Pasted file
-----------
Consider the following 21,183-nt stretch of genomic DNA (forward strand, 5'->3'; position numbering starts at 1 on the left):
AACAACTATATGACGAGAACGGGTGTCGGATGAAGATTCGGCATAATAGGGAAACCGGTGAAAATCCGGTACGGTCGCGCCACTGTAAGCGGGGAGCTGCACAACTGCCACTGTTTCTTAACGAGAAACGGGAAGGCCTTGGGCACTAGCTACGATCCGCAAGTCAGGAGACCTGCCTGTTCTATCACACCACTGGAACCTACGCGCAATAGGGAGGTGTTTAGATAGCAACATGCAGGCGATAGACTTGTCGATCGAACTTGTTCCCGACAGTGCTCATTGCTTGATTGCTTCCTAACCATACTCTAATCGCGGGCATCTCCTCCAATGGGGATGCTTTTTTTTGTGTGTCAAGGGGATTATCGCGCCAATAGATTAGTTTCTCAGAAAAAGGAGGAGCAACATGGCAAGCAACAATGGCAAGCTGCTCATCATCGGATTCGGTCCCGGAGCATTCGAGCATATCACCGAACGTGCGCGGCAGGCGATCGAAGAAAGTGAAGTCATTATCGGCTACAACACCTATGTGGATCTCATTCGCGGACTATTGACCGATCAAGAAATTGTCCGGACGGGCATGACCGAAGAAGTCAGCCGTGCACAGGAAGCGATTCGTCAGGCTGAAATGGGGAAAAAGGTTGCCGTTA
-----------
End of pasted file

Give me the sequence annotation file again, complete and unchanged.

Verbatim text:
Consider the following 21,183-nt stretch of genomic DNA (forward strand, 5'->3'; position numbering starts at 1 on the left):
AACAACTATATGACGAGAACGGGTGTCGGATGAAGATTCGGCATAATAGGGAAACCGGTGAAAATCCGGTACGGTCGCGCCACTGTAAGCGGGGAGCTGCACAACTGCCACTGTTTCTTAACGAGAAACGGGAAGGCCTTGGGCACTAGCTACGATCCGCAAGTCAGGAGACCTGCCTGTTCTATCACACCACTGGAACCTACGCGCAATAGGGAGGTGTTTAGATAGCAACATGCAGGCGATAGACTTGTCGATCGAACTTGTTCCCGACAGTGCTCATTGCTTGATTGCTTCCTAACCATACTCTAATCGCGGGCATCTCCTCCAATGGGGATGCTTTTTTTTGTGTGTCAAGGGGATTATCGCGCCAATAGATTAGTTTCTCAGAAAAAGGAGGAGCAACATGGCAAGCAACAATGGCAAGCTGCTCATCATCGGATTCGGTCCCGGAGCATTCGAGCATATCACCGAACGTGCGCGGCAGGCGATCGAAGAAAGTGAAGTCATTATCGGCTACAACACCTATGTGGATCTCATTCGCGGACTATTGACCGATCAAGAAATTGTCCGGACGGGCATGACCGAAGAAGTCAGCCGTGCACAGGAAGCGATTCGTCAGGCTGAAATGGGGAAAAAGGTTGCCGTTA